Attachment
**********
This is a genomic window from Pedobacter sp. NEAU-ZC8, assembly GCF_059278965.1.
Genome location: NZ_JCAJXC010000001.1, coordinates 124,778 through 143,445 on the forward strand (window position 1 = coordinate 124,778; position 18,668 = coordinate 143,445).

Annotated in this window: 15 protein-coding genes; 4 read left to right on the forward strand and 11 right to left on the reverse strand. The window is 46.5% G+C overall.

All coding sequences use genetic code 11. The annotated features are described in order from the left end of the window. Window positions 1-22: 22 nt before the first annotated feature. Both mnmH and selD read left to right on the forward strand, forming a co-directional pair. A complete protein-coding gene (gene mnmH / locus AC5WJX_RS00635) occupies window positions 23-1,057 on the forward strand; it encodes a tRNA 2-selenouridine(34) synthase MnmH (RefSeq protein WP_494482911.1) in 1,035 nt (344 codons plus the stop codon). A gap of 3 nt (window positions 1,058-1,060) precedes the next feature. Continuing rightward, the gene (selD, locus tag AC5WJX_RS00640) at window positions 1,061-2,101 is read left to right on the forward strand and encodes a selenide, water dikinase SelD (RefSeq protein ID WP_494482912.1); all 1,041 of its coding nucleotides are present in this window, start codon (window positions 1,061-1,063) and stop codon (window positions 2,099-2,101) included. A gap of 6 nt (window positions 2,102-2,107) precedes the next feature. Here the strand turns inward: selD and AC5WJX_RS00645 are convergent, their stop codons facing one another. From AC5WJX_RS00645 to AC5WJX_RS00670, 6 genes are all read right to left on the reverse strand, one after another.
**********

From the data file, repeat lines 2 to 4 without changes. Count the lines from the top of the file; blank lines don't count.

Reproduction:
Genome location: NZ_JCAJXC010000001.1, coordinates 124,778 through 143,445 on the forward strand (window position 1 = coordinate 124,778; position 18,668 = coordinate 143,445).

Annotated in this window: 15 protein-coding genes; 4 read left to right on the forward strand and 11 right to left on the reverse strand. The window is 46.5% G+C overall.

All coding sequences use genetic code 11. The annotated features are described in order from the left end of the window. Window positions 1-22: 22 nt before the first annotated feature. Both mnmH and selD read left to right on the forward strand, forming a co-directional pair. A complete protein-coding gene (gene mnmH / locus AC5WJX_RS00635) occupies window positions 23-1,057 on the forward strand; it encodes a tRNA 2-selenouridine(34) synthase MnmH (RefSeq protein WP_494482911.1) in 1,035 nt (344 codons plus the stop codon). A gap of 3 nt (window positions 1,058-1,060) precedes the next feature. Continuing rightward, the gene (selD, locus tag AC5WJX_RS00640) at window positions 1,061-2,101 is read left to right on the forward strand and encodes a selenide, water dikinase SelD (RefSeq protein ID WP_494482912.1); all 1,041 of its coding nucleotides are present in this window, start codon (window positions 1,061-1,063) and stop codon (window positions 2,099-2,101) included. A gap of 6 nt (window positions 2,102-2,107) precedes the next feature. Here the strand turns inward: selD and AC5WJX_RS00645 are convergent, their stop codons facing one another. From AC5WJX_RS00645 to AC5WJX_RS00670, 6 genes are all read right to left on the reverse strand, one after another.